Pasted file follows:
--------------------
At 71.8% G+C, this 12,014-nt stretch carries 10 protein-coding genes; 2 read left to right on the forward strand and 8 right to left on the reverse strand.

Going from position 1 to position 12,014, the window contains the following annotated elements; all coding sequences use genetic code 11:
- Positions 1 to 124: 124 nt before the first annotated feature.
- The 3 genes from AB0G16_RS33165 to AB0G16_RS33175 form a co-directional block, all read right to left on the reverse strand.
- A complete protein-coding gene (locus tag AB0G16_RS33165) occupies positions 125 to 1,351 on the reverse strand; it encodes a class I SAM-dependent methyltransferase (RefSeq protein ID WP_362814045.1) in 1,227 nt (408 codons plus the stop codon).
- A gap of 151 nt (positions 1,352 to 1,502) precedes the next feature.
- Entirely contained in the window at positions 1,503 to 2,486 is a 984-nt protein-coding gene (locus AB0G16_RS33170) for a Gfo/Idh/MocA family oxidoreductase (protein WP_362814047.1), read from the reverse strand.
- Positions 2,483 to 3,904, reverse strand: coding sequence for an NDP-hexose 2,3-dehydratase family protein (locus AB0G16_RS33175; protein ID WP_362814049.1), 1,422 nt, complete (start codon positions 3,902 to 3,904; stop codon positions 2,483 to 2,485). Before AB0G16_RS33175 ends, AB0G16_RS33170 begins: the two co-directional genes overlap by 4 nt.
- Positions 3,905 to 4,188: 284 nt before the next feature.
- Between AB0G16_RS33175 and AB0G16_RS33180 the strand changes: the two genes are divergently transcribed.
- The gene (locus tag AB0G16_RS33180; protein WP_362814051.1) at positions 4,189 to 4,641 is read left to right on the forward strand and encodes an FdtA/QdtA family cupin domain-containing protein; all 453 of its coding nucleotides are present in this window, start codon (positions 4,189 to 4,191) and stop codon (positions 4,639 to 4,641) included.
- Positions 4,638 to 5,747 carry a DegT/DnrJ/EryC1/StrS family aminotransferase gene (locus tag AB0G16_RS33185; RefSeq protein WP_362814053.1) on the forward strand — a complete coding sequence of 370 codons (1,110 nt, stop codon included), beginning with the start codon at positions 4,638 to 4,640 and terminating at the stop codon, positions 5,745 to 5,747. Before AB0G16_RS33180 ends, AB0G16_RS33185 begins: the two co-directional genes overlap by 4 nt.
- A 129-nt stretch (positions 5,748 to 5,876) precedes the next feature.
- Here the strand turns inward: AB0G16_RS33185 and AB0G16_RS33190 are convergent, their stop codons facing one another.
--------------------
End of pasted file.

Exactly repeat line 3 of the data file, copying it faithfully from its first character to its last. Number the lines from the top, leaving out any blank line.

- Positions 1 to 124: 124 nt before the first annotated feature.